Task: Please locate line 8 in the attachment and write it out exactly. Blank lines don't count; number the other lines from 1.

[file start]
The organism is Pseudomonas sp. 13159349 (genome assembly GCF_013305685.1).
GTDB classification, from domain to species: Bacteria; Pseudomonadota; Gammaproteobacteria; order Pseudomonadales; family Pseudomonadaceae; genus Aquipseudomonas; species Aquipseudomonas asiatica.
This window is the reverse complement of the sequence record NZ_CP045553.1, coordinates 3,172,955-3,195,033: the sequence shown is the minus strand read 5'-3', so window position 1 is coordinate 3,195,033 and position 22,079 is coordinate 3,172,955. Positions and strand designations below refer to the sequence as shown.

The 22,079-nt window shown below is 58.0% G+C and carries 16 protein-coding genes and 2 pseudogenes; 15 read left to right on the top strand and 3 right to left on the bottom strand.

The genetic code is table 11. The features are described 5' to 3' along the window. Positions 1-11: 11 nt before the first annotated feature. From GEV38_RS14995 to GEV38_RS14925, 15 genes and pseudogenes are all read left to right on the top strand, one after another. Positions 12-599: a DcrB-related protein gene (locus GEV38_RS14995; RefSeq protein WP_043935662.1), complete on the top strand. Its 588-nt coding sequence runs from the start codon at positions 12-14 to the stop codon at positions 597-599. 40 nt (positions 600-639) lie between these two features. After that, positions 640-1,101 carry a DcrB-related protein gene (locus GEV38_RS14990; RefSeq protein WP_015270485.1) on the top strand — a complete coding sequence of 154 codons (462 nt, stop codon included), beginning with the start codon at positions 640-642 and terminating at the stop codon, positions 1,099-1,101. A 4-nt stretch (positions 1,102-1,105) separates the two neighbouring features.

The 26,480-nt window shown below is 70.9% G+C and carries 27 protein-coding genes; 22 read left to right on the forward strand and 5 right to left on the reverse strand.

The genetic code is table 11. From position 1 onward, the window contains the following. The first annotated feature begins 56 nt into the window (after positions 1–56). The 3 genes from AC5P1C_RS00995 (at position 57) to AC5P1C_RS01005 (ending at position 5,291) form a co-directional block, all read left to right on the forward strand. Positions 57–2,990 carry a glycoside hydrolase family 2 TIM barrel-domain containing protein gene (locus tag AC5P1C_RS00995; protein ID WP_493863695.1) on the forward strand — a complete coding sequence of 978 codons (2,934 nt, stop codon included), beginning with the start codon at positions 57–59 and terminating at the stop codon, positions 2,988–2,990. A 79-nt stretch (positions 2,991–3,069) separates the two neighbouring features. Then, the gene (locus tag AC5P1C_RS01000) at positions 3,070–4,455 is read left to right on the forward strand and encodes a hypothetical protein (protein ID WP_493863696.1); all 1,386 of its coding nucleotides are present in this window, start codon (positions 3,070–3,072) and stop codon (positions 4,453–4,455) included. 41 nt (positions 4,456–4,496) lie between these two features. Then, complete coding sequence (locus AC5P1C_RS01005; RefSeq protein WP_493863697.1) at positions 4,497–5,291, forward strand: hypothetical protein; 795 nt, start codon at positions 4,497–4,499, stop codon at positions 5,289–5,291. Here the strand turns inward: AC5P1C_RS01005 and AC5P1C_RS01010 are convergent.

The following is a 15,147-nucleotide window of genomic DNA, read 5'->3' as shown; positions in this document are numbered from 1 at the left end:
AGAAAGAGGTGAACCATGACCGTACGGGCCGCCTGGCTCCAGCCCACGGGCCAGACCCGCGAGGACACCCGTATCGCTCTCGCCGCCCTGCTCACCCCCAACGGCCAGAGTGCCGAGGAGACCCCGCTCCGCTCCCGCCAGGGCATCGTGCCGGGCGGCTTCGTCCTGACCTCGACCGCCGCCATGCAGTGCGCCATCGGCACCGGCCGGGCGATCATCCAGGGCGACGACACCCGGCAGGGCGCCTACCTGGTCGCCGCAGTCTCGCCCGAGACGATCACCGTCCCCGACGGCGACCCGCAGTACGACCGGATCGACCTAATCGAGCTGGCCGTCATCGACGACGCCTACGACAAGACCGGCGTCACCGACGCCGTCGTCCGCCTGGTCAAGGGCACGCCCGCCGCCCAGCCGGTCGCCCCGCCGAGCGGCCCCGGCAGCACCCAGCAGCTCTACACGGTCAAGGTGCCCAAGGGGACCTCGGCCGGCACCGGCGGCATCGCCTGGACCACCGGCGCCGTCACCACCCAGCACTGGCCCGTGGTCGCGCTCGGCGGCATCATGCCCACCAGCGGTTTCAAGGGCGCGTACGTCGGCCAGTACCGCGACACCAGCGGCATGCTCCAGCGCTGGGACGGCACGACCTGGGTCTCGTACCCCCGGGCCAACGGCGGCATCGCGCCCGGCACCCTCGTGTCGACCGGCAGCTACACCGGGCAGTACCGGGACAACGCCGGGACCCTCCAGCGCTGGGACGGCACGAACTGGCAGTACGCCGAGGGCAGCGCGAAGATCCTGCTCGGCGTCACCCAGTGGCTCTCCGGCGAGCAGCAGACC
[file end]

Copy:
The following is a 15,147-nucleotide window of genomic DNA, read 5'->3' as shown; positions in this document are numbered from 1 at the left end: